New York: While suicide rates are generally higher in men than in women, but those who indulge in family care work are less vulnerable to take their lives, according to a new study.
The study, led by Colorado State University researchers, found that that men’s suicide mortality is related to their private-life behaviours, specifically their low engagement in family care work — not just the adversities they may encounter in aspects of their public lives, such as employment.
Men tend to over invest in the role of an economic-provider, and under invest in family care work — a pattern that leaves them vulnerable when economic-provider work is threatened or lost, according to Silvia Sara Canetto Canetto, Professor of Psychology at the varsity. In the study, family caregiving was defined as, for example, providing personal care or education for a child, and/or providing care for a dependent adult.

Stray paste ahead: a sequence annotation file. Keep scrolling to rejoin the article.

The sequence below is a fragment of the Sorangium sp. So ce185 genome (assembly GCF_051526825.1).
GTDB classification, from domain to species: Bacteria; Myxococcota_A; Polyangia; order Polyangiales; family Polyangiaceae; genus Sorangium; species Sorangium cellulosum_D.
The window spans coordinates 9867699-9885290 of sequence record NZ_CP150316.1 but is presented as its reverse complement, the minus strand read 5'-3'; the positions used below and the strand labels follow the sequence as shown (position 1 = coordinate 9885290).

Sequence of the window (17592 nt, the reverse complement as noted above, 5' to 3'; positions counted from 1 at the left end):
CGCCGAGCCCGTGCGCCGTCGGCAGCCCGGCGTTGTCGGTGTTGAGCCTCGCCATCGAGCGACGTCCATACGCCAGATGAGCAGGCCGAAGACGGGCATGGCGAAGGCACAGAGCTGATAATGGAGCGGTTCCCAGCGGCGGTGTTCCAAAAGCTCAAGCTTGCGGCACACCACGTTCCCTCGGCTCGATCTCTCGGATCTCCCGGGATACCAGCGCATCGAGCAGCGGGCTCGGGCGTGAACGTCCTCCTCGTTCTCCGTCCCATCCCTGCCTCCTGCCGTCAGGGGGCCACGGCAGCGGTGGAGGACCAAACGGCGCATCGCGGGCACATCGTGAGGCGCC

The researchers examined suicide, male family caregiving, and unemployment in 20 countries, including the US, Austria, Belgium, Canada and Japan.
Suicide rates were found to be lower in countries where men reported more family care work, showed the study published in Social Psychiatry and Psychiatric Epidemiology.
In countries where men reported more such care work, higher unemployment rates were not associated with higher suicide rates in men. By contrast, in countries where men reported less family care work, higher unemployment rates were associated with elevated male suicide rates.